Throughout the course of history, mankind has had the misfortune of going through medical calamities which have cost countless lives. Back in the fourteenth century, the Great Plague which is also known as the Black Death, took the lives of an estimated 200 million people which amounted to about 60% of Europe’s population at that time. In more recent times, influenza-based maladies have repeatedly reared its ugly head most notably in the form the Spanish flu in 1918 which took the lives of an estimated 100 million people, reducing the global population at that time by a frightening 6%.
Fast forward to 2020, humanity once again finds itself in the face of a medical crisis as it strives to mitigate the effects of the COVID-19 epidemic which, similar to the severe acute respiratory syndrome (SARS) epidemic in 2002, is of zoonotic origin i.e. caused by bacteria, viruses and parasites which spread from animals to humans. Unlike 2002 when blockchain was still very much in its infancy, technology has come a long way since then, and is ready to lend a helping hand with global efforts to deal with the COVID-19 epidemic.
When it comes to medical issues, the old proverb “prevention is better than cure” certainly holds true. From the outset, the centralized nature of existing medical surveillance systems renders them to be palpably inefficient in times of crisis. A lot of systems have unnecessary procedural bureaucracy within them and delays with regard to the sharing of information between agencies within the medical networks. Besides that, the lack of transparency of centralized medical surveillance systems may lead to issues of underreporting or worse, cover ups by governments.
The use of decentralized blockchain-based medical surveillance systems would go a long way towards addressing the issues of inefficiencies and mitigating the risks of cover ups or underreporting by governments. Through the use of such a medical surveillance system, the automated and interoperable nature of blockchain ledger records would enable medical data stored on these records to be updated in a real-time basis and accessible by local as well as international health agencies such as the World Health Organization (WHO) in a synchronized manner.
Other than ensuring transparency, the use of permissioned blockchain ledger records would ensure that the benefits of efficiency and transparency would not be obtained at the cost of privacy as these records will only be accessible to those who are equipped with the requisite cryptographic access keys. In this connection, it is notable that Chinese technological giant Huawei has already put in place plans to use blockchain to facilitate the sharing of medical data in China to bolster national efforts in tackling the COVID-19 epidemic.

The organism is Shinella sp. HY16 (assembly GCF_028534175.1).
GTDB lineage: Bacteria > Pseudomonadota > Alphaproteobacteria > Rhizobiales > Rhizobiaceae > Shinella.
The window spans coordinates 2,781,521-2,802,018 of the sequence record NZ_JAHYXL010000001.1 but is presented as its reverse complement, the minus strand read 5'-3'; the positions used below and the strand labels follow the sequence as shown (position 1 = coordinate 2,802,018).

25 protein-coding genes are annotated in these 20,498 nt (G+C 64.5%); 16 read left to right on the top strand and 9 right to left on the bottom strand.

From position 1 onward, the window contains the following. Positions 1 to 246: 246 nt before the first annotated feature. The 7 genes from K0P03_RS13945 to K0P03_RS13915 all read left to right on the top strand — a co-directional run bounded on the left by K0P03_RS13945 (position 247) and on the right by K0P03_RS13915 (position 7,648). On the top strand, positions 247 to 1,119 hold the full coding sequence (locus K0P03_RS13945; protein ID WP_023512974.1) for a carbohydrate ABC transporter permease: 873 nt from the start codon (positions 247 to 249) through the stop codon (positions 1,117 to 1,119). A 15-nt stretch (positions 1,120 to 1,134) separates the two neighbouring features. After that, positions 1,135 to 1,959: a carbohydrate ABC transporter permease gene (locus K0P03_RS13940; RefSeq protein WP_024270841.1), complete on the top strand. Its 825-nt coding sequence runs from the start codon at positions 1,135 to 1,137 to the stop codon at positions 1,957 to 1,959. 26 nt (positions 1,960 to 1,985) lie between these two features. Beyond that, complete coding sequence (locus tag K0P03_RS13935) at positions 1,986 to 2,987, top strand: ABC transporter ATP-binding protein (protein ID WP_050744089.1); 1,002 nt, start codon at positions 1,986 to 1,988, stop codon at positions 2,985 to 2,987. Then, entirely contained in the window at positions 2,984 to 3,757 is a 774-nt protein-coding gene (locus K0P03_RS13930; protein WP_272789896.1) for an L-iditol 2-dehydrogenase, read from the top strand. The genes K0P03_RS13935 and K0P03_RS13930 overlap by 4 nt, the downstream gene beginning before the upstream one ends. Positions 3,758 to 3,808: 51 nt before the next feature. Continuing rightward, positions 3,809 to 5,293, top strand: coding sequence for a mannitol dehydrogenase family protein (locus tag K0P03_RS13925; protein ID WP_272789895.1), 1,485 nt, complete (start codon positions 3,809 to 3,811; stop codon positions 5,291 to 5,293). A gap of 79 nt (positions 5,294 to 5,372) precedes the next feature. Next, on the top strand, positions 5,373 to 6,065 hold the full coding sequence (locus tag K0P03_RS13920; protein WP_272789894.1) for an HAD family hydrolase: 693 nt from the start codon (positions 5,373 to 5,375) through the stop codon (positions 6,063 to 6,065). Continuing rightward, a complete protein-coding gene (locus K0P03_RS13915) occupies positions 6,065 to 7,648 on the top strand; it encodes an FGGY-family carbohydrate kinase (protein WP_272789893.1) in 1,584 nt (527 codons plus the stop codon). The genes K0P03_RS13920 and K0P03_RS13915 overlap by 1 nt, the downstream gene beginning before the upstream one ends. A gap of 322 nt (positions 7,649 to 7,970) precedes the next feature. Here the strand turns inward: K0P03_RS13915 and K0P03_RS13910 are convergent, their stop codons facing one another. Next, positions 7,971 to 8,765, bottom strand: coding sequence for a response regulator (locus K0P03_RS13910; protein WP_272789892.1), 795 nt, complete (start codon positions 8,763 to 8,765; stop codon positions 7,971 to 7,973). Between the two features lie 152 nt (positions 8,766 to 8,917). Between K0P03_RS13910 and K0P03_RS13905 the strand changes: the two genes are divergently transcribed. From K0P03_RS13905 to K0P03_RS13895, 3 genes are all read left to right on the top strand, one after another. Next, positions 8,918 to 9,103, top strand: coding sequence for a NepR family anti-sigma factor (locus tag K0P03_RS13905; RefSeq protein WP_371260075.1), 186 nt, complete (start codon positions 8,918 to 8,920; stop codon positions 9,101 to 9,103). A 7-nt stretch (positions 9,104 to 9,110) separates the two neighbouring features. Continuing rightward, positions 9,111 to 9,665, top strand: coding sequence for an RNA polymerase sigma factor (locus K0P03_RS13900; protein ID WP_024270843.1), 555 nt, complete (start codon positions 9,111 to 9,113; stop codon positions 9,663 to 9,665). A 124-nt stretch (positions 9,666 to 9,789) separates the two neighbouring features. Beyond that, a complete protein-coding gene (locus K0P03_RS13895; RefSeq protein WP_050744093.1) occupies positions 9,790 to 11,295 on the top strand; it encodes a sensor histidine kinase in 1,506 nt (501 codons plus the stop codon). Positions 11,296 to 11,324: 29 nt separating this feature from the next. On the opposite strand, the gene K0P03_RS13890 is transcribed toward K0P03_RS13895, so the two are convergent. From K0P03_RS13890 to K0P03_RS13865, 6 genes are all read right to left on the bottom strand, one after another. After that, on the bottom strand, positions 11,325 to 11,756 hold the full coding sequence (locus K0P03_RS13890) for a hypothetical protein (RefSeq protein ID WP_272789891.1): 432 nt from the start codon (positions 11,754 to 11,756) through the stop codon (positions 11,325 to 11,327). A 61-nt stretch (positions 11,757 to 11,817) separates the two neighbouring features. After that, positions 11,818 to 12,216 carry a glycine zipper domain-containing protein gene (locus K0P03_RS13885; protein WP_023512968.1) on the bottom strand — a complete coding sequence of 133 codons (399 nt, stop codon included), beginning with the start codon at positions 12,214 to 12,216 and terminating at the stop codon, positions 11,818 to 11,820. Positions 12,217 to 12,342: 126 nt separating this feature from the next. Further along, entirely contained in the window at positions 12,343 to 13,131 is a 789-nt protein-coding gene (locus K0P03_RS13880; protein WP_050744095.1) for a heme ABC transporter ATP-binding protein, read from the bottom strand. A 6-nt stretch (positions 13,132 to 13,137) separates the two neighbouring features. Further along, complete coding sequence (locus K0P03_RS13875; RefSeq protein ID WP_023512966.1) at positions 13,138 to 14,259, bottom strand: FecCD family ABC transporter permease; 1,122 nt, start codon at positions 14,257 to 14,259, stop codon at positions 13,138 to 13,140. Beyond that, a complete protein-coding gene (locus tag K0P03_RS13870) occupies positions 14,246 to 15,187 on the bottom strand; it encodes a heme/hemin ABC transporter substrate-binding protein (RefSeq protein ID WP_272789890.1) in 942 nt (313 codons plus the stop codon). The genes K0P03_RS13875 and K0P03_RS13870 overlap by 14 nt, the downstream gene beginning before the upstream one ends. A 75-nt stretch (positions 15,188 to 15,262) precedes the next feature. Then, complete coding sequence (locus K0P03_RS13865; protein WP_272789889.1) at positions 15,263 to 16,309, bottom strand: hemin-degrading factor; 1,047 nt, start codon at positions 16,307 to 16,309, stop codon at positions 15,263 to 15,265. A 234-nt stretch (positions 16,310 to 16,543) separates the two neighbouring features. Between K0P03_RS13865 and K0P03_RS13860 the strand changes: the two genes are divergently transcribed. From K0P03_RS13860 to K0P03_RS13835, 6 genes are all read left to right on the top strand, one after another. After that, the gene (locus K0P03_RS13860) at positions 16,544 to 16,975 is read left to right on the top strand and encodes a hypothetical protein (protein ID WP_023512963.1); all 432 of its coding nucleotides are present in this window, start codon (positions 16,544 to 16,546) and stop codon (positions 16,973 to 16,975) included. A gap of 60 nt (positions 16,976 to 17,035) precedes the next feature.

In times of great medical distress, the collective brotherhood of humanity comes together in the spirit of altruism and compassion. Nonetheless, the capitalist nature of the global economy remains operating in the background. As a result, financial matters relating to monetary fundings for medical provisions and healthcare services still have to be addressed and dealt with appropriately. A critical issue which arises is the financing of the required medical provisions whereby the issue of corruption tends to stand in the way of public donations reaching the needy. Blockchain with its transparent and immutable features can prevent such occurrences, ensuring public donations for medical provisions will not end up in the wrong hands. A notable use case example in this regard is Hyperchain’s blockchain-based charity platform which facilitates the traceability of the funds donated in aid of the COVID-19 medical relief efforts.
Other than charitable donations, another financial-related area which is pertinent in the context of medical outbreaks is that of payments for the provision of healthcare services. Depending on the precise framework of the public healthcare scheme of the relevant country, victims of medical outbreaks may have to shoulder their own hospital bills. In times of medical outbreaks when the crisis situation renders time to be of the essence, the decentralized and trust-free nature of blockchain goes a long way towards speeding up the medical insurance claim process. Case in point is the collective claim-sharing platform of China’s Xiang Hu Bao which has been able to leverage blockchain to speed up the verification process for claims relating to the COVID-19 epidemic made on its platform.
History has taught us that medical outbreaks can and do happen from time to time. In the modern world where air travel is the norm with the global population crisscrossing the four corners of the globe, the proper mitigation of the risks of a medical outbreak developing into an epidemic before turning into a full-blown pandemic is crucial to secure the survival of mankind. As with most things in the twenty-first century, blockchain may prove itself to be the tool which will serve as the technological saviour of humanity.
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